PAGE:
Crossing Fences with a Firearm
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Crossing Fences with a Firearm

Crossing Fences with a Firearm


Crossing Fences with a Firearm



IT is not all of hunting to hunt. A big part of it consists in going "over the top" of the numerous fences that come across the hunting trail. To the outdoor lover who wants to get away from the manmade town, oft" the manmade highways, far from the 'noise and confusion of manmade cars and mills; the ever present fence still spreads its manmade net about the woods and fields in a most disconcerting manner. Even when hunting the mountain regions of Allegheny and Adirondack, when I believed myself far away from civilization, deep into the heart of the Godmade wilderness; I have stumbled into a tangled fence. Over territory, which the small game hunter roams, there is hardly a square rod of ground that is not enclosed within its fence. Ever count the fences that you went over in a single day on such a hunt? I counted one hundred and fourteen once and not so very close to a city or town either that had to be scaled in one day's tramp. Probably if you have never thought much about it you will be surprised the next time you go out if you only consider the amount of time and energy you use in climbing fences. How good it must have been to hunt in pioneer days when nothing but nature's barriers faced the hunter.

"Where in blankety-blank-blank are we going to get over this fence!" rages Bill.

"Mighty likely looking' ground on the other side, too," goads his companion, then adds, "Here, let's crawl under." Whereupon Bill gets down on all fours and seeks to imitate the caterpillar tank which the British used so successfully on the German wire entanglements. But the back of his hunting coat catches upon a barb, a broken strand of wire stabs him in the neck, and worst of all his companion, who is politely holding up the bottom wire as high as he can, suddenly lets out a roar of laughter at the sorry sight; and Bill beats a backward retreat in disgust and with the loss of some hair and hide.

Next the hunters walk along the fence several rods and find a place where the top wire sags somewhat between the posts. This time Bill holds down the wire and Fred attempts to straddle over. The upper wires are pretty high on the fences they build nowadays, and what is more, they build them at the bottom to hold in hogs, they mesh the wire in the middle to hold sheep enclosed, and the top must be high and formidable enough to keep inside the steer and horse.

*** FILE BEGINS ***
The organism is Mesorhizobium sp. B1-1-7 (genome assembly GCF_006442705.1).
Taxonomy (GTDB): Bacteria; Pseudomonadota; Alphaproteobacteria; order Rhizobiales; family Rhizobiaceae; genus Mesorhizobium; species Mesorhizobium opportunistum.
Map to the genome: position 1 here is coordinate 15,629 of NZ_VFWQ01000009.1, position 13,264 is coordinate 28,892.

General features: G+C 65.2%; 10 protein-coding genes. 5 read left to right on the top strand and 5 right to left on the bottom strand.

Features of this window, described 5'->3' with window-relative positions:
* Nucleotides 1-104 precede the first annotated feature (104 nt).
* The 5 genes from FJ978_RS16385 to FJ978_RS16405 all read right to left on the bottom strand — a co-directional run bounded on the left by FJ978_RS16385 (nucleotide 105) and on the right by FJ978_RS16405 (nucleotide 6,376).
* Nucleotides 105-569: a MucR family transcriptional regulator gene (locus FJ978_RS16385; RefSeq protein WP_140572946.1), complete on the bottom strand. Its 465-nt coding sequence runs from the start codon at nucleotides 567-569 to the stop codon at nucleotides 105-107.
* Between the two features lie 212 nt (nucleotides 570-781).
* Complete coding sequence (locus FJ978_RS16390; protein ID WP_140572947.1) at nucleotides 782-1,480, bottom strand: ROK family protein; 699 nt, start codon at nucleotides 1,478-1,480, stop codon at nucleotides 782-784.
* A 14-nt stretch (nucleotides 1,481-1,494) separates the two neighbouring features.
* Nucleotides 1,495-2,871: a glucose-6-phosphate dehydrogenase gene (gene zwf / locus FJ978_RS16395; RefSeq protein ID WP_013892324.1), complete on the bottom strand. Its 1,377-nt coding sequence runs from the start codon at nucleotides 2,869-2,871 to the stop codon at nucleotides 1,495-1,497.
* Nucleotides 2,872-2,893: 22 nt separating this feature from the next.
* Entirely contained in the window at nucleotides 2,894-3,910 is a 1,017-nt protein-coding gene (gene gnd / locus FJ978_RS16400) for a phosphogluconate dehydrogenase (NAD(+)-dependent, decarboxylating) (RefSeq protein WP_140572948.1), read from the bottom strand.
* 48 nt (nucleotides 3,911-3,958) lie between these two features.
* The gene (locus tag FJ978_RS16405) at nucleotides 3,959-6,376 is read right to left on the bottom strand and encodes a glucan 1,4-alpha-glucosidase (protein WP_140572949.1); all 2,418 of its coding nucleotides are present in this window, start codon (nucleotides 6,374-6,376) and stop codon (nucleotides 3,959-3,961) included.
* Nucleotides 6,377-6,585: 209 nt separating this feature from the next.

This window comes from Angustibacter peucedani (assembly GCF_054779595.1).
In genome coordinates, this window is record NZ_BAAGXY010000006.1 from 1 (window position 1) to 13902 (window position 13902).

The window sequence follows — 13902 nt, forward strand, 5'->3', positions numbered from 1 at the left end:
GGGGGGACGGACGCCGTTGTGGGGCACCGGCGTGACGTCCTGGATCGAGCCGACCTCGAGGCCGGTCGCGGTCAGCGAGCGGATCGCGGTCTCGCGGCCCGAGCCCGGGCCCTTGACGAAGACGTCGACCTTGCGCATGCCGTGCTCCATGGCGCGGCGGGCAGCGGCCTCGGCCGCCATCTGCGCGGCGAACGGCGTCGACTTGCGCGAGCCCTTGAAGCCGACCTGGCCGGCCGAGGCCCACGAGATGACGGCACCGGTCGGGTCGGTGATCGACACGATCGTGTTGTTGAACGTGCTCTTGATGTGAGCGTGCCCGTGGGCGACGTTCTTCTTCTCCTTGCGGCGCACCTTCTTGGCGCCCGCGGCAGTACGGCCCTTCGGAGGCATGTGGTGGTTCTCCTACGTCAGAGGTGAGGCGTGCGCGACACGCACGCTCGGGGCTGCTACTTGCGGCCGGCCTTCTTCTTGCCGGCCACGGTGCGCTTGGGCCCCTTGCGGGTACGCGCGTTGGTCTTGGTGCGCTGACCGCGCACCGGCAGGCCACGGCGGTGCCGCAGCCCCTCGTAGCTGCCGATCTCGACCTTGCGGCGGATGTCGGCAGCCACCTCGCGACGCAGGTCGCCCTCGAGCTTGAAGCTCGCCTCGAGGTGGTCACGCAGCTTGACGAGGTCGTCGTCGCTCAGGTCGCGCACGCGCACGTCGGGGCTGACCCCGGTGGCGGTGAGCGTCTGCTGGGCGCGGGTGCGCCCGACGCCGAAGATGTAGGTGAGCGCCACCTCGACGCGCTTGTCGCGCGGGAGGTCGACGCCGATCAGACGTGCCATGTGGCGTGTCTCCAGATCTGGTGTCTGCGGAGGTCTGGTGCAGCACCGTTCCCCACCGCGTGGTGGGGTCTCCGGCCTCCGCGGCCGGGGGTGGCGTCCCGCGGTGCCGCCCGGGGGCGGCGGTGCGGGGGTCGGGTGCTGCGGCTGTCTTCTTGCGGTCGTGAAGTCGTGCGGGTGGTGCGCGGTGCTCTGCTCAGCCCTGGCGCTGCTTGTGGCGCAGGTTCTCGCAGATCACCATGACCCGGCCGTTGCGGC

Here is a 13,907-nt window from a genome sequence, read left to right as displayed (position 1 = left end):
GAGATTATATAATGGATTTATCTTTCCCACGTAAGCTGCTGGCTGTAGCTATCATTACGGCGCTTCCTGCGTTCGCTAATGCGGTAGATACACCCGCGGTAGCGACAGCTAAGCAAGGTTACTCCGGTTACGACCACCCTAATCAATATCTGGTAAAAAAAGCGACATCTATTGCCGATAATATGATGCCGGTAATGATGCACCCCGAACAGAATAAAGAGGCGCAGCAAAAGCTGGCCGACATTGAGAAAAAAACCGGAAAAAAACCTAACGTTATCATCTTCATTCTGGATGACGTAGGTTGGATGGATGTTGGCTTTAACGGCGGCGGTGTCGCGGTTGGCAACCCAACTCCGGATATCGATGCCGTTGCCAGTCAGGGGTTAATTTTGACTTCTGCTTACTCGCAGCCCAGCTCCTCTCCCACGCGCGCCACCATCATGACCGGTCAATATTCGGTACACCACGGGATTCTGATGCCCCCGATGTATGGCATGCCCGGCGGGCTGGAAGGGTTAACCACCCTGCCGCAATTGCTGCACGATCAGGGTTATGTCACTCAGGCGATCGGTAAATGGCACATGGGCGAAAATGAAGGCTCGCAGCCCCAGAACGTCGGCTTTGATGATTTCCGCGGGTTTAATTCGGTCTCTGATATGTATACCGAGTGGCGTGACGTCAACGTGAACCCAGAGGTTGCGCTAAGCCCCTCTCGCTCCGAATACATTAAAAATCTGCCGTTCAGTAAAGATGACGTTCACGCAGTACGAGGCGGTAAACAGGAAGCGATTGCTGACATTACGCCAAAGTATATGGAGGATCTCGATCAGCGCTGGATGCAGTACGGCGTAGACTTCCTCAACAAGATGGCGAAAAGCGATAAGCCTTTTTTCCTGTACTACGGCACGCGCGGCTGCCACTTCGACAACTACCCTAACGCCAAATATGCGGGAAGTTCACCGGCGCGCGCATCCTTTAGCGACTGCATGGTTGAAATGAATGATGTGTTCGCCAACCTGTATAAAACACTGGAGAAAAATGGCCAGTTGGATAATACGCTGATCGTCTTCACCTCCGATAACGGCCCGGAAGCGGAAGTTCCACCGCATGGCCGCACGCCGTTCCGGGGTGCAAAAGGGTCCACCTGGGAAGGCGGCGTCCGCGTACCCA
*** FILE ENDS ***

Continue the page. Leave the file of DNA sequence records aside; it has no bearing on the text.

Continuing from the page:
In some sections of the eastern United States you find almost nothing but stonewall fences. In others the old crisscross rail still stands to do its share. There are yet many up turned pine roots, making the so-called "stump-fence." Then there's the brush-fence and the picket fence, the log-fence and the board-fence, the pole-fence and the wire fence. Everywhere the wire-fence-barb, mesh, smooth, or combinations of them all. But they all must be climbed and doesn't have to see a friend rushed to the hospital. Every stump-fence that is climbed with a gun in hand is a gamble with death! Better set the gun carefully over first and then go over yourself.

A well-built board fence looks safe enough to climb with your gun carried in one hand. But it isn't. Notice in the photograph how slim a hold the hunter has upon his gun. He simply rests the middle of the shotgun on the top board and balances it there with the one hand while he uses the other to balance his body. Suppose he momentarily lost his equilibrium, his gun would probably slip from his grasp, drop to the ground with the muzzle pointing straight up, and the results prove fatal. At least he stands a mighty good chance of denting or breaking the gun parts. Better play safe and set the gun over first. It doesn't require much effort to do things right. Just a little habit of carefulness formed about getting over the fence safely and you will never take the chances that you used to.

But don't play the fool once you have climbed over the fence by reaching back and pulling the gun after you. Set it over first and then you will never unintentionally make this mistake. Form the habit of careful handling of the firearm and you will never regret it. It is rarely necessary to allow the muzzle to point towards a companion, even when standing, yet it is constantly done .in a thoughtless manner. Loaded or empty, keep that rifle or shotgun pointed where an accidental discharge will sail harmlessly into space or plough a hole into the ground. Whatever else; you decide to be careless and undisciplined about, resolve to be the acme of care when you come to any kind of a fence. Better be safe than sorry!

Hunter-Trader-Trapper. October: 1921,

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